Wuhan Ordered to Put Coronavirus-Infected Residents in Mass Quarantine Camps

HONG KONG, CHINA - JANUARY 31: Residents wear surgical mask as they cross a street in a shopping district on January 31, 2020 in Hong Kong, China. Hong Kong faces supply issues of surgical mask amid the coronavirus crisis. With over 9800 confirmed cases of Novel coronavirus (2019-nCoV) around the …
Anthony Kwan/Getty Images

The Chinese government announced a new policy in Wuhan Friday to isolate individuals testing positive for the novel coronavirus ravaging the city in what the New York Times is calling “quarantine camps.”

The senior Chinese official tasked with coronavirus response reportedly ordered Wuhan authorities to “set up a 24-hour duty system” to prevent further spread of the deadly coronavirus.

“During these wartime conditions, there must be no deserters,” Sun Chunlan said, “or they will be nailed to the pillar of historical shame forever.”

The city has raced to comply with the order, erecting makeshift “mass quarantine shelters,” including one in a sports stadium, an exhibition center, and a building complex.

Wuhan is a city of 11 million people. It has already been on “lockdown” – a shutdown of public transportation, flights, and most usage of roads in and out of the city – for over a week to prevent the virus from spreading in the rest of the country. Local officials in Wuhan enacted the lockdown after an estimated five million people had left the city for the Lunar New Year holiday, according to the city’s mayor, so it is not clear if the measures have successfully stopped the virus from spreading. All 31 Chinese provinces have documented coronavirus cases.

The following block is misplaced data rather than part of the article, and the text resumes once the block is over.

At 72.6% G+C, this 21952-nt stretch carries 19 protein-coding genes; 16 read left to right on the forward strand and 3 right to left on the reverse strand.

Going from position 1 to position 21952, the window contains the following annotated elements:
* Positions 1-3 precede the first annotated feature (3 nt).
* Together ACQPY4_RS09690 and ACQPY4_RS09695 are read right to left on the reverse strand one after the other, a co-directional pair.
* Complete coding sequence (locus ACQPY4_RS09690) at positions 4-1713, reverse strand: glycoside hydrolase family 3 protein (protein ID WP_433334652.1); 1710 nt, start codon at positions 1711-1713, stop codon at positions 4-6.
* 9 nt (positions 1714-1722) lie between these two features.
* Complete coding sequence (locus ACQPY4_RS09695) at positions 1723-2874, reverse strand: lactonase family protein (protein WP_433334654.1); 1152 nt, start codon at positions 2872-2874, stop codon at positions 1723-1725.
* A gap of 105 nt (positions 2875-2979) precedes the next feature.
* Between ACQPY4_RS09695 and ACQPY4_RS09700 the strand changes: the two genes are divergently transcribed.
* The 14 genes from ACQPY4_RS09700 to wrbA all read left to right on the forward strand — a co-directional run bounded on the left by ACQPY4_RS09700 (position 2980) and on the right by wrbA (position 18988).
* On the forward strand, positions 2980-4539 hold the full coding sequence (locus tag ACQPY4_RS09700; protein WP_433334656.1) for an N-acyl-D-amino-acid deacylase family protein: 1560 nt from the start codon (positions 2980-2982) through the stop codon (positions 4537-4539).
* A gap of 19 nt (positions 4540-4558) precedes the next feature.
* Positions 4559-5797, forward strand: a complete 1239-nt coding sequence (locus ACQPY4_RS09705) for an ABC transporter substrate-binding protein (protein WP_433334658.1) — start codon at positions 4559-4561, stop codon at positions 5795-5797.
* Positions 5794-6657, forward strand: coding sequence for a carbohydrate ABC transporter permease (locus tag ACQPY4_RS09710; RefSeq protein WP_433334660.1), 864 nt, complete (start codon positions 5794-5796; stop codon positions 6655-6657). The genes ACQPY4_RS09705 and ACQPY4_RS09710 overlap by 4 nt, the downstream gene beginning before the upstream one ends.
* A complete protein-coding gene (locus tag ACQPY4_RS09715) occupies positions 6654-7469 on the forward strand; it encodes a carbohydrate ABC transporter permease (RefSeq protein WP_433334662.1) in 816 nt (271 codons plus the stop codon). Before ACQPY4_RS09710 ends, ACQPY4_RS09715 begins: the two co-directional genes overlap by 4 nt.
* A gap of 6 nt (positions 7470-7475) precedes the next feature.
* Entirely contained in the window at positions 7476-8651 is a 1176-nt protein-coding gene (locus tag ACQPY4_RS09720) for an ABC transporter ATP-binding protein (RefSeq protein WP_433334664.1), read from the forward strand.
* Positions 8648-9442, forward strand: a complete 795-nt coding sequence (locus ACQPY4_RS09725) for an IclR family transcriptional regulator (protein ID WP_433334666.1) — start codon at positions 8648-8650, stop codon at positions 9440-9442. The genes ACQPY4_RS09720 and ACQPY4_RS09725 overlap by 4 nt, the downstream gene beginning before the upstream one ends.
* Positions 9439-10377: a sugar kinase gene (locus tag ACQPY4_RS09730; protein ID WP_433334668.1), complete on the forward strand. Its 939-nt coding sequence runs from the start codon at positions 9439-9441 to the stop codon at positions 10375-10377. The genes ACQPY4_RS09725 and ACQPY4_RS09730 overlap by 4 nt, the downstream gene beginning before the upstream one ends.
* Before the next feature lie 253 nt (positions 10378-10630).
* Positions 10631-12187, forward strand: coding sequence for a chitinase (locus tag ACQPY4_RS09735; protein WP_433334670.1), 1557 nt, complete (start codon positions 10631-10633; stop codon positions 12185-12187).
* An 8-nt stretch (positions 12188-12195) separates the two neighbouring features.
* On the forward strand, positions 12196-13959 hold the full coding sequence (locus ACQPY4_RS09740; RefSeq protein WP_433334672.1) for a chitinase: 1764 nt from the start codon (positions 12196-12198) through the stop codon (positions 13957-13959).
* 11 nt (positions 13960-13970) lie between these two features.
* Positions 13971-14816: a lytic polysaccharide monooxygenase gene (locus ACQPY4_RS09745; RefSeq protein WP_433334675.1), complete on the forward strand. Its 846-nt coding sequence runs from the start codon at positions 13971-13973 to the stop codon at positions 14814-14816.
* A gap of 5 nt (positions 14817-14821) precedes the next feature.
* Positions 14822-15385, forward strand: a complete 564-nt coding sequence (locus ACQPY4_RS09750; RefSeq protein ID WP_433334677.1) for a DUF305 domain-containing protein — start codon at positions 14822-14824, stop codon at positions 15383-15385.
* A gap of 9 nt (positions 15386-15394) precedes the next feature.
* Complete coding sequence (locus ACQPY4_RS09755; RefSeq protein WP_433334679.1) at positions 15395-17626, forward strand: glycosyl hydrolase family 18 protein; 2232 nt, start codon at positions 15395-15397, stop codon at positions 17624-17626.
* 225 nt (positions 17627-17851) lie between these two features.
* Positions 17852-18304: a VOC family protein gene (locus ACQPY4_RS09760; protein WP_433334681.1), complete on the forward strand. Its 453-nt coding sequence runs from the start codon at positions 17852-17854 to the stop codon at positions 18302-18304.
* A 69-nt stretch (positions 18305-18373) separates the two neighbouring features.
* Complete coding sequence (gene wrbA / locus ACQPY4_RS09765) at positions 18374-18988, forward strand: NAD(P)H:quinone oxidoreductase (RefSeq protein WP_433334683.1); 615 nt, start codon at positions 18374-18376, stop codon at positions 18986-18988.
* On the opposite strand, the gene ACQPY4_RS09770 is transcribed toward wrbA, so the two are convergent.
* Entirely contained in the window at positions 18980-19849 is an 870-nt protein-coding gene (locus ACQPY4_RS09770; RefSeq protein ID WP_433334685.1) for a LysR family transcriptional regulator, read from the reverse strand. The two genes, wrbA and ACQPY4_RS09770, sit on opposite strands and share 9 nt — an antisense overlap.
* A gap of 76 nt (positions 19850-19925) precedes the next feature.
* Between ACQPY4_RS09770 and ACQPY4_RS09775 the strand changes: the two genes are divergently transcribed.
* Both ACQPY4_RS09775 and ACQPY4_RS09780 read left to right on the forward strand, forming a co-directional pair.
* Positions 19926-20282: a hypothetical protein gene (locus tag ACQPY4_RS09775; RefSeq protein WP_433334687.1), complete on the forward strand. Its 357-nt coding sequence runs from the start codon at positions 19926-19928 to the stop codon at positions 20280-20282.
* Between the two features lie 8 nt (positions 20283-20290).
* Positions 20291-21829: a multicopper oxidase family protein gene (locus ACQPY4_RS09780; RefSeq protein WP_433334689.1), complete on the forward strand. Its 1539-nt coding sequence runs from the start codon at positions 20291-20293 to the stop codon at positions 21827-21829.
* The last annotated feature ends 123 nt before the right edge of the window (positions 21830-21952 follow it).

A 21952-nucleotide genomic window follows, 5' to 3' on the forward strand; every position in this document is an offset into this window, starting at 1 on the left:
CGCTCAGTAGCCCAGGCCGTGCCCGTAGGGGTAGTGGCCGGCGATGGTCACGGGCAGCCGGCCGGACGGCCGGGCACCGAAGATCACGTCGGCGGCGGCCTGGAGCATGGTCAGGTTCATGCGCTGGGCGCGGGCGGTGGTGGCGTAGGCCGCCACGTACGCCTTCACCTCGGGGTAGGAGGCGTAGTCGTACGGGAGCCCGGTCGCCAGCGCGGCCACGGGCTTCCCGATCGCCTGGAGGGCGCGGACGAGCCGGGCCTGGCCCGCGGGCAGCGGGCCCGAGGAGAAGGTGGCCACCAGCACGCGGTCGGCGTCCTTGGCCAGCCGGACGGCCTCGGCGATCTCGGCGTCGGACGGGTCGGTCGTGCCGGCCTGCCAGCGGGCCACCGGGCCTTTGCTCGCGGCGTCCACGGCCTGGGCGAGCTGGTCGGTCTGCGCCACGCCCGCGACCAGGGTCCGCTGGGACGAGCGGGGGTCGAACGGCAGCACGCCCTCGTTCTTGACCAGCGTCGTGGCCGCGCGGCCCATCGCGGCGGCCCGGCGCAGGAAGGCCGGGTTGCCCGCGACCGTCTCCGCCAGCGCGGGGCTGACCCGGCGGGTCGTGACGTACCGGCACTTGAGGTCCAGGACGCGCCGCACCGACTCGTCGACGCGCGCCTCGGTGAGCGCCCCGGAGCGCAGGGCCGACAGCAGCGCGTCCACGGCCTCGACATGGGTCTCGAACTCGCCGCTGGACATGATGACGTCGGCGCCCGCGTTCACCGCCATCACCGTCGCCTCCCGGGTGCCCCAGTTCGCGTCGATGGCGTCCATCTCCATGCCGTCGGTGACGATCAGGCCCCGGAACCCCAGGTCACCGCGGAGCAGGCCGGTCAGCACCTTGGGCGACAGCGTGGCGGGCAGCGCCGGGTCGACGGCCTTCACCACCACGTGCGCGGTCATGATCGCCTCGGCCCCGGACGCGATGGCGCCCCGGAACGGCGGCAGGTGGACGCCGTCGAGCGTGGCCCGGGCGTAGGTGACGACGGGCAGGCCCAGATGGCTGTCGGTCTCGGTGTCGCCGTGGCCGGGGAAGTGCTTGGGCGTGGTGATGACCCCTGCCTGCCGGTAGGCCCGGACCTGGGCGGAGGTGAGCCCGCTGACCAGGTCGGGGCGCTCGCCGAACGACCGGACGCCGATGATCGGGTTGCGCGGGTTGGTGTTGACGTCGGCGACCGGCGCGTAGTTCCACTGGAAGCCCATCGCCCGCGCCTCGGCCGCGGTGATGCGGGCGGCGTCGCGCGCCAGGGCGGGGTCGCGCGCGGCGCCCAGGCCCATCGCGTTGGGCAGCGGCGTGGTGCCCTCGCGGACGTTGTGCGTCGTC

According to the New York Times, Wuhan residents on Weibo, the highly censored but legal Chinese social media platform, have denounced the camps as frigid and in “very poor condition.”

“Doctors and nurses were not seen to be taking note of symptoms and distributing medicine,” a Weibo post claimed.

Wuhan’s lockdown has already caused a shortage of testing kits, hospital beds, and vital medical supplies. Residents have been forced to walk the streets to reach hospitals, but many have been turned away without so much as a test for the virus ravaging the isolated city.

The building of camps in another region of China may prove alarming to human rights activists that have already been denouncing the Communist Party for years for its use of concentration camps to eliminate the existence of Muslims, particularly ethnic Uyghur Muslims, in far-west Xinjiang province — where coronavirus statistics are a “state secret.” The Pentagon has estimated that as many as three million people are currently trapped in concentration camps in Xinjiang for being Muslims or otherwise threats to the Han supremacist communist state. Survivors have described murder, rape, indoctrination, slavery, forced sterilization, organ harvesting, and other human rights atrocities as taking place in the camps.


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